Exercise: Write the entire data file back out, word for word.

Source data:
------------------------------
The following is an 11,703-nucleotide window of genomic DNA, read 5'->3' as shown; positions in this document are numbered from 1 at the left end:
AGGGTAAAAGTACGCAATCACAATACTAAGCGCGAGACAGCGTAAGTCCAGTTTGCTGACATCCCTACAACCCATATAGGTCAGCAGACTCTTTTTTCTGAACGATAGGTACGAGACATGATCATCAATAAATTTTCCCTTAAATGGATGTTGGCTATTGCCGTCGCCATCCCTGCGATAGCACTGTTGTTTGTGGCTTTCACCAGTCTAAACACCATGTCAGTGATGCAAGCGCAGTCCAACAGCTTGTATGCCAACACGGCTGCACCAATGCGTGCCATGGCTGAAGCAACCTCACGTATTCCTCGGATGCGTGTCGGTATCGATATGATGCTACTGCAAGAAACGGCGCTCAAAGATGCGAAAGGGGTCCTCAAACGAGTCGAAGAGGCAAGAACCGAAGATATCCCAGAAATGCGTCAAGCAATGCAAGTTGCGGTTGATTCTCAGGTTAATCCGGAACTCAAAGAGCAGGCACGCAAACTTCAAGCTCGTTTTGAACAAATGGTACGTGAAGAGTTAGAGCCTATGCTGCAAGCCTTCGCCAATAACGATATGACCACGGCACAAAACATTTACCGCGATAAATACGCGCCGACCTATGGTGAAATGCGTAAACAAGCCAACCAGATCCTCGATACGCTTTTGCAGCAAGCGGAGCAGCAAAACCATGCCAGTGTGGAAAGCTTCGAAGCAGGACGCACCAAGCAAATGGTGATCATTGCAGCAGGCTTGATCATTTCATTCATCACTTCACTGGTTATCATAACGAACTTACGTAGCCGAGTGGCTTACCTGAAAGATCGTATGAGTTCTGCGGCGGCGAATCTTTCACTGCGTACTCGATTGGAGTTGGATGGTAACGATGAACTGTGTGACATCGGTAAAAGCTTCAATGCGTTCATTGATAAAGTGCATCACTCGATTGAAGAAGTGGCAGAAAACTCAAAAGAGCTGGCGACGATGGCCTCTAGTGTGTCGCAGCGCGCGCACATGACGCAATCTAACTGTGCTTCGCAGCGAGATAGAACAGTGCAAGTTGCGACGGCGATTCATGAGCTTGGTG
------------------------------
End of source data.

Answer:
The following is an 11,703-nucleotide window of genomic DNA, read 5'->3' as shown; positions in this document are numbered from 1 at the left end:
AGGGTAAAAGTACGCAATCACAATACTAAGCGCGAGACAGCGTAAGTCCAGTTTGCTGACATCCCTACAACCCATATAGGTCAGCAGACTCTTTTTTCTGAACGATAGGTACGAGACATGATCATCAATAAATTTTCCCTTAAATGGATGTTGGCTATTGCCGTCGCCATCCCTGCGATAGCACTGTTGTTTGTGGCTTTCACCAGTCTAAACACCATGTCAGTGATGCAAGCGCAGTCCAACAGCTTGTATGCCAACACGGCTGCACCAATGCGTGCCATGGCTGAAGCAACCTCACGTATTCCTCGGATGCGTGTCGGTATCGATATGATGCTACTGCAAGAAACGGCGCTCAAAGATGCGAAAGGGGTCCTCAAACGAGTCGAAGAGGCAAGAACCGAAGATATCCCAGAAATGCGTCAAGCAATGCAAGTTGCGGTTGATTCTCAGGTTAATCCGGAACTCAAAGAGCAGGCACGCAAACTTCAAGCTCGTTTTGAACAAATGGTACGTGAAGAGTTAGAGCCTATGCTGCAAGCCTTCGCCAATAACGATATGACCACGGCACAAAACATTTACCGCGATAAATACGCGCCGACCTATGGTGAAATGCGTAAACAAGCCAACCAGATCCTCGATACGCTTTTGCAGCAAGCGGAGCAGCAAAACCATGCCAGTGTGGAAAGCTTCGAAGCAGGACGCACCAAGCAAATGGTGATCATTGCAGCAGGCTTGATCATTTCATTCATCACTTCACTGGTTATCATAACGAACTTACGTAGCCGAGTGGCTTACCTGAAAGATCGTATGAGTTCTGCGGCGGCGAATCTTTCACTGCGTACTCGATTGGAGTTGGATGGTAACGATGAACTGTGTGACATCGGTAAAAGCTTCAATGCGTTCATTGATAAAGTGCATCACTCGATTGAAGAAGTGGCAGAAAACTCAAAAGAGCTGGCGACGATGGCCTCTAGTGTGTCGCAGCGCGCGCACATGACGCAATCTAACTGTGCTTCGCAGCGAGATAGAACAGTGCAAGTTGCGACGGCGATTCATGAGCTTGGTG